By Sylvia Gurinsky
Get ready for another ulcer-inducing session of political back and forth, known as the nomination and confirmation process for whoever replaces retiring United States Supreme Court Justice John Paul Stevens.
There are always assumptions about whomever a president appoints. Sometimes those assumptions are broken: Earl Warren and David Souter were far more liberal than their appointing presidents, Dwight Eisenhower and George H.W. Bush, would have liked. Byron White turned out to be a relatively conservative (old-school conservative) appointment by John F. Kennedy.
There is a tradition of seriousness and studiousness in the way the Supreme Court goes about its work. Never mind that sometimes, the opinions are badly rendered (including last January's 5-4 campaign finance ruling). There is a dignity to the way justices discuss and decide their cases.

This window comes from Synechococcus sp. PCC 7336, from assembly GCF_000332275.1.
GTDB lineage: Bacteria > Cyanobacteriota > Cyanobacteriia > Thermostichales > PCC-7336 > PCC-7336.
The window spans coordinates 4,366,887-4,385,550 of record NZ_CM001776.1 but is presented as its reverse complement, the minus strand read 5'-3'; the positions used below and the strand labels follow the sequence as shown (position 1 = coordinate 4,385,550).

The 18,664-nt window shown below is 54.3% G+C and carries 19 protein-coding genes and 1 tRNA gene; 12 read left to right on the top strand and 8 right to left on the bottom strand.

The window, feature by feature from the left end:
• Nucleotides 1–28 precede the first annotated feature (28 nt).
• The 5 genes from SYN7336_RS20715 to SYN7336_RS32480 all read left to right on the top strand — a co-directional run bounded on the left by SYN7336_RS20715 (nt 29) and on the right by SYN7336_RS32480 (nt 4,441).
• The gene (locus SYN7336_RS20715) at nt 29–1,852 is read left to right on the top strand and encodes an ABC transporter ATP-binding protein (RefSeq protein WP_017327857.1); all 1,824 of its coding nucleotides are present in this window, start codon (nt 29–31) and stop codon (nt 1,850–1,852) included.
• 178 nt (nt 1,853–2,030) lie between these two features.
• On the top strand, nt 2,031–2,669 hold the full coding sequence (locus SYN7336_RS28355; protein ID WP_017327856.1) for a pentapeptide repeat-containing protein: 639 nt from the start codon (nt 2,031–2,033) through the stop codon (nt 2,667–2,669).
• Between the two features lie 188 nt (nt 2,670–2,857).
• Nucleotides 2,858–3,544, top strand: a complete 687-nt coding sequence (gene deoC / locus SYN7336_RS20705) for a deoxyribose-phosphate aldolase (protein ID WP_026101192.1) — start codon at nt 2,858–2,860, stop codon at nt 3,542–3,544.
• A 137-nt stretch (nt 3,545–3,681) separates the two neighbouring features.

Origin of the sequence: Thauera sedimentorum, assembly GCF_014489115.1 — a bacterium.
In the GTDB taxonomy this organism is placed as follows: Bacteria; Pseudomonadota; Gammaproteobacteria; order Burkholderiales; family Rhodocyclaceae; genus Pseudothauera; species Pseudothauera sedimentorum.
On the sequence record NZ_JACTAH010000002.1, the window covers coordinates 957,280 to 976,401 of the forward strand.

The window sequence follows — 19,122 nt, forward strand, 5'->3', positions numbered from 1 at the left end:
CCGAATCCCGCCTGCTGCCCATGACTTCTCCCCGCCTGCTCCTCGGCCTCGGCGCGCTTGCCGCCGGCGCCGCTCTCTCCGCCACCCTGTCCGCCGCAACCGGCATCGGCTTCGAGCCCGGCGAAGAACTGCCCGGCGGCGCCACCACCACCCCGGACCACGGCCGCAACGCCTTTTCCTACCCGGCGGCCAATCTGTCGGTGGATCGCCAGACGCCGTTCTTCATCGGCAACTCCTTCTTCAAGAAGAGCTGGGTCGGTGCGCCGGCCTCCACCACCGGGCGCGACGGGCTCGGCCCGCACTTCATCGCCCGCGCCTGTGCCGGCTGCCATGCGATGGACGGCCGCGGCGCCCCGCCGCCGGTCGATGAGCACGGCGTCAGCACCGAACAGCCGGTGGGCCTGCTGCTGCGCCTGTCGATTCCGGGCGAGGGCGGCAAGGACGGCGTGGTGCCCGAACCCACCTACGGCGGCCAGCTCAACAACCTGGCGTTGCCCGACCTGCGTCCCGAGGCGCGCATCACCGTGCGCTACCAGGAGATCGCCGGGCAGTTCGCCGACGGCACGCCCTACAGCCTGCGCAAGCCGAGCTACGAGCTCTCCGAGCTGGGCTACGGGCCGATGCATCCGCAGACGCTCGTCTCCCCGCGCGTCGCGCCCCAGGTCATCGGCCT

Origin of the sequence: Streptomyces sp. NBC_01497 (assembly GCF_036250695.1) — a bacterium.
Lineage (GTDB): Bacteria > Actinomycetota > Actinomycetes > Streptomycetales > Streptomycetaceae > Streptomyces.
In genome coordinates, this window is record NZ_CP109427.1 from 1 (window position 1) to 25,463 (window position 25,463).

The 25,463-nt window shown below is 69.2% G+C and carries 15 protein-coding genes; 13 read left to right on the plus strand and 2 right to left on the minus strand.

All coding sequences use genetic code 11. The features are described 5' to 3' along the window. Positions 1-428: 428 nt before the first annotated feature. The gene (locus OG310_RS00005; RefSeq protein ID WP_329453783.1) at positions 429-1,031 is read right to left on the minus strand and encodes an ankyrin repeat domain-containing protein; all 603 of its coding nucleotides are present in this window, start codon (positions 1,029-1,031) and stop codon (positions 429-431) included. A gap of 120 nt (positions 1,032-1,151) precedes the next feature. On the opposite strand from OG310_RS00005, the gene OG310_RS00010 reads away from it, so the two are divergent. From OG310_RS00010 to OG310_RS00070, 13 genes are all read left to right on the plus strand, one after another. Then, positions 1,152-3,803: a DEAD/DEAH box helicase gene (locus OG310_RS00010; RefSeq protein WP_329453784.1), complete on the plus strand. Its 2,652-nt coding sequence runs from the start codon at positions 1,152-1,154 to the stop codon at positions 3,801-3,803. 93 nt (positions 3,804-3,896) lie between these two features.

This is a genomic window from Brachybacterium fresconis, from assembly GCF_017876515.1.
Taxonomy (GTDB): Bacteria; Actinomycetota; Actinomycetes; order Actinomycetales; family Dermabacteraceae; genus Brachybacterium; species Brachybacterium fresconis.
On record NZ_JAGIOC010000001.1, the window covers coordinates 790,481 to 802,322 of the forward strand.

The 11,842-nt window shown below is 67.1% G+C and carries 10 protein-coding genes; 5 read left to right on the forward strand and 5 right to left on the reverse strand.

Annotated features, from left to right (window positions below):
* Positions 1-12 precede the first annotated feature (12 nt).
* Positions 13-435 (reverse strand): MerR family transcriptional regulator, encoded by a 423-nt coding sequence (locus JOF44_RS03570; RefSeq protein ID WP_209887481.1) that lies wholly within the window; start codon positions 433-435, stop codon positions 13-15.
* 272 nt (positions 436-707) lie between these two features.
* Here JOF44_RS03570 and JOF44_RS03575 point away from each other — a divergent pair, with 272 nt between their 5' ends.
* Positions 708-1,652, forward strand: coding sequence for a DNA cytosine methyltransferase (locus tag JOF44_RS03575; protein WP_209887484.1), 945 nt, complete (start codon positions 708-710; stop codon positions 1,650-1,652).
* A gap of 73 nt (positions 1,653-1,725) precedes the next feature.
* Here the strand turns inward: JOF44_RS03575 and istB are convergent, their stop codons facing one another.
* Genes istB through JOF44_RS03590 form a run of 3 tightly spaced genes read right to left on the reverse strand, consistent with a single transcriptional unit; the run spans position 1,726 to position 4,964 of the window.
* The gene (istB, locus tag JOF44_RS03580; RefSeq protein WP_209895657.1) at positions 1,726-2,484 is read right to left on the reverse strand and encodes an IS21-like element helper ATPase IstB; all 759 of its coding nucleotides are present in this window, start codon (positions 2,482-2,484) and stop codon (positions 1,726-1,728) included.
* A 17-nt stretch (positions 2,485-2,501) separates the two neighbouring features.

It's a stark contrast to the process that puts them on the Supreme Court.
Even the Founding Fathers believed that the governing and legislating processes were supposed to be messy; that's why they created three branches of government, so the judicial branch would tell the other two how they were supposed to do it.
But whoever winds up being the next person to serve on the high court deserves a lot better than he or she is about to get.